Wells Fargo's prison cash cow

Guest Post: The bailed-out bank has used its taxpayer money to invest in private prisons

By Charles R. Davis

Deputy News Editor

Published April 11, 2012 7:54PM (EDT)

          (Reuters/Mike Blake)
(Reuters/Mike Blake)

[Glenn Greenwald is on vacation this week and three writers will be filling in for him.]

By Charles Davis

Wells Fargo is one of the top five largest banks in America, a fact that on its own is damning enough, basic human decency not exactly being conducive to success in the financial industry. Despite, or rather because of, its role as one of the leading sub-prime mortgage lenders prior to the 2008 crash in the housing market, the bank was handed $37 billion from the U.S. government, a transfer of wealth from the foreclosed upon have-nots to the haves doing the foreclosing – people like chairman and CEO John Stumpf, whose compensation actually rose after his company's de facto bankruptcy to a cool $18 million last year.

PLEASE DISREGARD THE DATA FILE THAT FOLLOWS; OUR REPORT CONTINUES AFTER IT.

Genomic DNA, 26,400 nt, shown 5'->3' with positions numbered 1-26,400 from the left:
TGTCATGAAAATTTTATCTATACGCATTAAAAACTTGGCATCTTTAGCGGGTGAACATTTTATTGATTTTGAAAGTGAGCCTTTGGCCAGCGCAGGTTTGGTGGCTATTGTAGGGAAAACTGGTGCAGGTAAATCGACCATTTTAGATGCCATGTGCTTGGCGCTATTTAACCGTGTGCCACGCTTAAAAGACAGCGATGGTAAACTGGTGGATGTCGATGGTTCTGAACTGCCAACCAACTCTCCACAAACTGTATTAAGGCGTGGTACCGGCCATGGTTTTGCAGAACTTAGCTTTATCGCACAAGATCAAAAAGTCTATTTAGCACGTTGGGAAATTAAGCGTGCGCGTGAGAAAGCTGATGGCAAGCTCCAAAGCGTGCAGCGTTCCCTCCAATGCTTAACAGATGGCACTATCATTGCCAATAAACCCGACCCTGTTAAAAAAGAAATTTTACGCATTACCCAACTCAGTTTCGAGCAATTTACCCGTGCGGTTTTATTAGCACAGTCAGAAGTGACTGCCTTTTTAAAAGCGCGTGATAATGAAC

As Wells Fargo has grown over the years, using its bailout funds to gobble up rival Wachovia and expand to the East Coast, so has the U.S. prison population. By 2008, one in 100 American adults were either in jail or in prison – and one in nine black men between the ages of 20 and 34, many simply for non-violent offenses, justice not so much blind as bigoted. Overall, more than 2.3 million people are currently behind bars, up 50 percent in the last 15 years, the land of the free now accounting for a full quarter of the world's prisoners.

These developments are not unrelated.